Thursday, November 20, 2014

quick Motorola Droid Turbo review

In my prior post I was complaining about Android but I've since resolved those complaints by buying the most powerful Android phone out there. I'm still astounded that Android doesn't assist in dialing a number with extension suffix. But otherwise, for me, it's the best operating system. Perhaps this is fixed in the new version, Lollipop.

There are lots of reviews out about the Motorola Droid Turbo. This phone, currently only available on Verizon but launching on other services under another name, is essentially a jumped up Moto X. It has a higher definition screen, wireless charging, a higher megapixel camera and a much bigger battery. It also lacks the 560 something variations of the Moto X that you can get through the MotoMaker online customization system. There are two glass fiber colors and a unit with a ballistic nylon back. That's the version I've got.

I bought it for one reason: bigger battery. The device on contract is $100 more than the Moto X but it comes with the $35 Turbo Charger, so in a sense it's only $65 more as this Turbo Charger will also work with the Moto X.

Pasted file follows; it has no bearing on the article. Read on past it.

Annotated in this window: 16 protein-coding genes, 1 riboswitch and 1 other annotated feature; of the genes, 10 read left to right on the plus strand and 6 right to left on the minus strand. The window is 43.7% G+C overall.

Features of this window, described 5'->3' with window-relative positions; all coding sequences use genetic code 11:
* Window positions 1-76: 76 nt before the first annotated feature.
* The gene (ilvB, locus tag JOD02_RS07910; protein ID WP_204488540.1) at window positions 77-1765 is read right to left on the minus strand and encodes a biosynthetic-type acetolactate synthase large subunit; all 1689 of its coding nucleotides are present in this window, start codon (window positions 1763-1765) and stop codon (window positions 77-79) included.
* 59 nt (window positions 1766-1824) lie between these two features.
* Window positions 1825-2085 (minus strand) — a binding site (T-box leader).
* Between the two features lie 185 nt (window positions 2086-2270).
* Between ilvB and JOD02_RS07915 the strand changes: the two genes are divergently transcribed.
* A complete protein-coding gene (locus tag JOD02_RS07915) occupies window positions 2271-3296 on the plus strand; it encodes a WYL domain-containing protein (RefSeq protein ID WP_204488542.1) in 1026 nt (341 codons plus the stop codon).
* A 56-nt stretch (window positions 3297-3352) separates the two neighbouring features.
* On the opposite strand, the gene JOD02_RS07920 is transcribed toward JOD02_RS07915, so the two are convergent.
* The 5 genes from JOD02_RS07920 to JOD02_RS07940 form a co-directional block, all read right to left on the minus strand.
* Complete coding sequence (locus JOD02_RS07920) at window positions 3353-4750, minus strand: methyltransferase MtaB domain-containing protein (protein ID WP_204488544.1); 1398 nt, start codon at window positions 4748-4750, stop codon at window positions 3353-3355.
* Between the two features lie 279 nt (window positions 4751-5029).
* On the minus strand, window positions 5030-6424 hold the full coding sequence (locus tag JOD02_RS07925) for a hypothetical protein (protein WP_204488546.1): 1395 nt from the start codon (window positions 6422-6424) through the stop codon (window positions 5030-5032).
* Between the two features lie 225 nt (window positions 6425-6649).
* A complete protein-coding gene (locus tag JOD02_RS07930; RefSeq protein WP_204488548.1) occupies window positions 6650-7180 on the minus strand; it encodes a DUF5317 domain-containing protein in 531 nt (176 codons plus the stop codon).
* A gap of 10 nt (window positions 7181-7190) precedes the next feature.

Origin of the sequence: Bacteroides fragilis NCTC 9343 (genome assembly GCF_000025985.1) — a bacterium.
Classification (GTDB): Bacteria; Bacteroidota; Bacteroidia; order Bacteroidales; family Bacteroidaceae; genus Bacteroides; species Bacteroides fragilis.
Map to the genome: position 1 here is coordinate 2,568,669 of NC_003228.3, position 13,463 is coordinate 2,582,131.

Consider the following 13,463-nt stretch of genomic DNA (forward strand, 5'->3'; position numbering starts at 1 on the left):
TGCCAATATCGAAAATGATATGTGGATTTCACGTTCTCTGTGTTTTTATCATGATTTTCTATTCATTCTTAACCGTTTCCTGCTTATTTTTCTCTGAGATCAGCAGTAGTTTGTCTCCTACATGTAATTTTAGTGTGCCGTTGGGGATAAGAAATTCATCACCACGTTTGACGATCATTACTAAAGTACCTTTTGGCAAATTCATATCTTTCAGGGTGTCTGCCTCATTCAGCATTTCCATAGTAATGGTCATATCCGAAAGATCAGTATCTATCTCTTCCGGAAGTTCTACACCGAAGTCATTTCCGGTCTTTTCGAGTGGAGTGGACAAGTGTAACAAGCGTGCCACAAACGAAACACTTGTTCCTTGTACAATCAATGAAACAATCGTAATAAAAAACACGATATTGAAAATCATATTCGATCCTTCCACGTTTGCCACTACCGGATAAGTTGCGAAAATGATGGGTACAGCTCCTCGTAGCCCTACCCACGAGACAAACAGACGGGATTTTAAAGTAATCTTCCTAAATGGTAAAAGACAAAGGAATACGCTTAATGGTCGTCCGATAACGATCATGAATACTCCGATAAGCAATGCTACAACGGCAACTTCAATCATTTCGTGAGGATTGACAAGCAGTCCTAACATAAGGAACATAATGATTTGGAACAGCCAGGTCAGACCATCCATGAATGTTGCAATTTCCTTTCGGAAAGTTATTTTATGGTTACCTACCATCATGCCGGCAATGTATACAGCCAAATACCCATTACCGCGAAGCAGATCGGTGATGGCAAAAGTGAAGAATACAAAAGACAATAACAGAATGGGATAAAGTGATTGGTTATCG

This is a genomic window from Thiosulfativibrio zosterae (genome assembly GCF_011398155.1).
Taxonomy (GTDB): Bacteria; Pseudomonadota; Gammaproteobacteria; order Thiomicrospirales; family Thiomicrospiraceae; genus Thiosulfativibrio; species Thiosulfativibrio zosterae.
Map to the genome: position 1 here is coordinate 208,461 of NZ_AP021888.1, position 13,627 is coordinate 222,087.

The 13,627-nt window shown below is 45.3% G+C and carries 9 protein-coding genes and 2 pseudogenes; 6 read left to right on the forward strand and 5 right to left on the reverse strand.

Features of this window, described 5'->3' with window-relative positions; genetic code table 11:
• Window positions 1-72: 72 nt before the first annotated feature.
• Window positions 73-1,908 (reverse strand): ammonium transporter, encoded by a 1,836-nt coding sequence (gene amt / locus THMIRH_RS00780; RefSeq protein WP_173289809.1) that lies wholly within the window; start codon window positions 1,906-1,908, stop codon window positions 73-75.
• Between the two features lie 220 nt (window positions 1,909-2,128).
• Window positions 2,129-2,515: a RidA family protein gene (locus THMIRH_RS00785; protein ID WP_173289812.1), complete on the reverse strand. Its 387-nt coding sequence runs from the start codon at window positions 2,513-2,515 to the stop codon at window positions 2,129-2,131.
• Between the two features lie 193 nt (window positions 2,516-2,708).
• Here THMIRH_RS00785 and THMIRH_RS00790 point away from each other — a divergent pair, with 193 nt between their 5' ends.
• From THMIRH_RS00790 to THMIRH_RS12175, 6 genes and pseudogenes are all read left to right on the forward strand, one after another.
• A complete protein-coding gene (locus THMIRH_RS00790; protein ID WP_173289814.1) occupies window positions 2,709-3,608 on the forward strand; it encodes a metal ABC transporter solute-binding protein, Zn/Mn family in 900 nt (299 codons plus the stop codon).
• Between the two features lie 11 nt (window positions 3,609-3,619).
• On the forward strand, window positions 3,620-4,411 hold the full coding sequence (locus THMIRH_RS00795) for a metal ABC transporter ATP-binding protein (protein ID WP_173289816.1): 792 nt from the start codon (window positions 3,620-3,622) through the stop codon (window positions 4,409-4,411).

After two weeks of use (I bought it the day it was released) I'm very happy with my purchase but its only real value over the Moto X is the larger battery. Because the Droid Turbo also has a higher def screen, I'm guessing that the bigger battery doesn't provide as much extended use as it would if the same battery were in the Moto X. Apparently it's impossible to really tell the difference between the screen resolutions. But it comfortably gets me into the next day and that's more than I've ever been able to say for any other phone. Under very heavy use, I've had it fail me once at the very end of a long day, so the claimed 48 hour battery is certainly a "your mileage will vary" situation. It's not as nice a device in your hand as the Moto X, but it feels great to me. It's certainly quite heavy but this doesn't bother me.